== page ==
CATEGORY: COL Columns (Journal)



Tooth fairy traditions probably hark back to the ancients, who believed that hair, nail clippings and lost teeth remained linked to the owner even after being separated from the body.

American children today practice the ritual of hiding lost teeth under pillows – and finding money there the next morning – but the origin of the custom is elusive.

Voodoo artists – and they still exist – say you don’t need to touch a person to inflict damage; it’s quite enough to stomp on a missing molar (or nail clippings, I suppose, or locks of hair) and let contagious magic do the rest, according to Ted Tulega in the reference book Curious Customs.

People all over the world traditionally have hidden lost body parts, including baby teeth, lest they fall into the wrong hands and cause a peck o’ trouble, he said.

The tooth fairy differs from the old practices, and children today expect the tooth to be found by a good magician and not an evil one. They also expect a fair exchange in money. The sum was $2 a week or so ago when Samantha lost her first tooth. She reminded her parents that the tooth fairy is a game – a game she wanted to play – because $2 is a lot of money in her 5-year-old mind.

The tooth fairy is an example of American culture transforming a fearful superstition into a cheerful business transaction, Tulega opines.

(By the way, I have a collection of folklore books, but not this one, which folks at Lee County Library found for me. These unsung heroes have a remarkable way of locating material on any subject, whether whimsical or serious.)

But back to lost or hidden teeth … A query on my voice mail from Jim High – not Sam’s experience – sent me looking for references to the tooth fairy. I played this game in childhood, with my children and now with grandchildren, but I hadn’t the foggiest notion as to its meaning or origin. (I’m grateful to have friends who wonder about such subjects because it gives me reason to wander through stacks of delightful reference books.)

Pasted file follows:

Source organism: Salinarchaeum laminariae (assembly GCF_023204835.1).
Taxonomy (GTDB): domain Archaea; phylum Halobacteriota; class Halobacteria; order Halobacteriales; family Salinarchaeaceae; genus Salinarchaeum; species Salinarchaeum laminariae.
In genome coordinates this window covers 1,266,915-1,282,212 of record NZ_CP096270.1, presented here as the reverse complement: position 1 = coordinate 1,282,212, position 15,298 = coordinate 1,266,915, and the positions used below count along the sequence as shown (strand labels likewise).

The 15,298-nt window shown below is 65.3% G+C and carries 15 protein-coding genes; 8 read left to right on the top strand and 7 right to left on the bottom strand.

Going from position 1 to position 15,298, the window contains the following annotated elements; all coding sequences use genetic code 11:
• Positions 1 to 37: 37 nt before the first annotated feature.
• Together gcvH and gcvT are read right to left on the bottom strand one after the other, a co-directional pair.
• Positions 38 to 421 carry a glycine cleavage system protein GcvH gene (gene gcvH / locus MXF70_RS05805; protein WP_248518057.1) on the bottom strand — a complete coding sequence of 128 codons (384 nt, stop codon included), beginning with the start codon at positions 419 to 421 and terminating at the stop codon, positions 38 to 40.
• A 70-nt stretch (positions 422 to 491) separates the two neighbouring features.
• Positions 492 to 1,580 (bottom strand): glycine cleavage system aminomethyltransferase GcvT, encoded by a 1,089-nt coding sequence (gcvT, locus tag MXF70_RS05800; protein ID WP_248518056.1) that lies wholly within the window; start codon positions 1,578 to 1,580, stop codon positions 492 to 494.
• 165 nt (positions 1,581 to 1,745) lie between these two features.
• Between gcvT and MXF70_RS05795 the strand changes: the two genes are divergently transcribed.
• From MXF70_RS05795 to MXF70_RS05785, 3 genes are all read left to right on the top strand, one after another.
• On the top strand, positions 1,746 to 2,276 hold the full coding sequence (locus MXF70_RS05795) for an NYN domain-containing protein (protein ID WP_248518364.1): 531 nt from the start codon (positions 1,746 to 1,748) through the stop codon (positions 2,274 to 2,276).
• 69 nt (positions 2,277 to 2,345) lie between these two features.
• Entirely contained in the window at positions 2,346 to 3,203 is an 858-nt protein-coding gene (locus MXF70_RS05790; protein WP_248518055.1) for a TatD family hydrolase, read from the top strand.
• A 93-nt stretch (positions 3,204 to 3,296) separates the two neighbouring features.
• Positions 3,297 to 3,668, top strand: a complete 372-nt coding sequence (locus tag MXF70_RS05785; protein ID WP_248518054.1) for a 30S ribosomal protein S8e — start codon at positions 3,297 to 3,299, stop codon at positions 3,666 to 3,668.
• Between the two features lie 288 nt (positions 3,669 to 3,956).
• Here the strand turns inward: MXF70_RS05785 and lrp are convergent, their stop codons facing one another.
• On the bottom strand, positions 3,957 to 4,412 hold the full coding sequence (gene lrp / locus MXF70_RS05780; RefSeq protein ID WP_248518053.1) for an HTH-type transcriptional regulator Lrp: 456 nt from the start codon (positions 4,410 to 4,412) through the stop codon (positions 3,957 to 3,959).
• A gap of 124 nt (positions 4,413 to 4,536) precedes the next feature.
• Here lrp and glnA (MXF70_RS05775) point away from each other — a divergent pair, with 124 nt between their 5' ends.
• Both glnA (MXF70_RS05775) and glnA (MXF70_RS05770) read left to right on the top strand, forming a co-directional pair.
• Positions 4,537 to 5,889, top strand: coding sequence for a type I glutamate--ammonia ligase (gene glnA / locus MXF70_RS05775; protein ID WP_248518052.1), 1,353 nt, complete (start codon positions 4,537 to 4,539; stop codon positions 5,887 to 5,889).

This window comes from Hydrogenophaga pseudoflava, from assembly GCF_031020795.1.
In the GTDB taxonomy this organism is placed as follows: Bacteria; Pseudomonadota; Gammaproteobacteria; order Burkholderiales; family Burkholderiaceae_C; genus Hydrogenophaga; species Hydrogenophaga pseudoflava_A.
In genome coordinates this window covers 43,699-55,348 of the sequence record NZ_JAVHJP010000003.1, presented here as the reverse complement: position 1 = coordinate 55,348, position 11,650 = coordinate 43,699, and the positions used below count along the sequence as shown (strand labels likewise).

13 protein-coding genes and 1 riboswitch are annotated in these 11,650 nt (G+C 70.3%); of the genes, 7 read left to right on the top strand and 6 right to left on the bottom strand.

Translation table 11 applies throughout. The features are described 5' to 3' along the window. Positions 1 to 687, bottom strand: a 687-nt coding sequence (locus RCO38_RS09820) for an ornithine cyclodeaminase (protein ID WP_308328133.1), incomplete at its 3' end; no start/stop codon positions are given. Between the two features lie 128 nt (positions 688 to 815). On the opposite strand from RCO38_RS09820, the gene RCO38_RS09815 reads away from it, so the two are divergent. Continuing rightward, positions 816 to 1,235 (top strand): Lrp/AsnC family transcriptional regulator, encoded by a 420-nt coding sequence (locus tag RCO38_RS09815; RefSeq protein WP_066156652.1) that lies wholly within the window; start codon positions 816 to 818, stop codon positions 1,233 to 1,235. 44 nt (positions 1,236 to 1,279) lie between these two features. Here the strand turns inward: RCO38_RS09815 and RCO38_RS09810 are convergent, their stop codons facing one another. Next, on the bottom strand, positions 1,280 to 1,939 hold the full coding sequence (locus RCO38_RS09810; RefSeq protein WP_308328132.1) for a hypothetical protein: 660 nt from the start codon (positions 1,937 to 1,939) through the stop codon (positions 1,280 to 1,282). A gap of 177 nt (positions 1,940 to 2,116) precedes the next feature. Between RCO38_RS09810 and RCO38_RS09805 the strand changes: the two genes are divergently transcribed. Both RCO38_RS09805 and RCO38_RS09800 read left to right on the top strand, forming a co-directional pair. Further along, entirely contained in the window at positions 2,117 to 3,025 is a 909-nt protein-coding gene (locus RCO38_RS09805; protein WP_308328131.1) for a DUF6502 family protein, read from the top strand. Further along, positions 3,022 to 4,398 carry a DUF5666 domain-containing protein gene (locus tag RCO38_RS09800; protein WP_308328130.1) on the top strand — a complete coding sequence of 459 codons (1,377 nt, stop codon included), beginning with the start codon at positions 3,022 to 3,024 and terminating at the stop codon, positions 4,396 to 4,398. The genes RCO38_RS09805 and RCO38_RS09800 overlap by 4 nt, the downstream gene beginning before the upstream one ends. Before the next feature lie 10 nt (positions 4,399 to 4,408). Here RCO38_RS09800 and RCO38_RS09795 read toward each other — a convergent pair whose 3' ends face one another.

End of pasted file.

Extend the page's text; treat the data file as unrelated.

The tooth fairy ritual probably began in ancient times and then went through changes in Europe, and particularly in Germany, before arriving in America, Tulega allows.

A German tradition involved putting a lost tooth in a mouse or rat hole, according to the folk belief that when a new tooth grew in, it would have the qualities of the teeth of the animal that found it. Hence rodents, world-class chompers, were creatures of choice.

Tulega further cites the American touch of mixing the “tooth rat” with the more beneficent and agreeable tooth fairy.

Simon Bronner in American Children’s Folklore, published in the 1980s with a bibliography as long as the text, says the tooth fairy is one of many rituals and customs that involve material gain or provide acceptable expressions of aggression for children.

Vergilius Ferm, in Lightning Never Strikes Twice: If You Own A Featherbed, cites the loss of a tooth by children or adults as bringing luck when placed under a pillow, and money for children an extension of the practice. Teeth set wide apart promise a person prosperity and happiness, and front teeth with gaps between them mean he or she will be a wanderer.

Zolar’s Encyclopedia Of Omens, Signs and Superstitions cites similar tooth fairy customs, but says the first lost molar should be thrown on a fire to burn any evil that may be hiding in the child’s body. Being born with teeth is an ill omen – and so is cutting teeth in an unusual pattern such as molars first.

And another Zolar warning – you will get a toothache if you eat while a funeral bell is tolling.

Phyllis Harper is Daily Journal feature editor.

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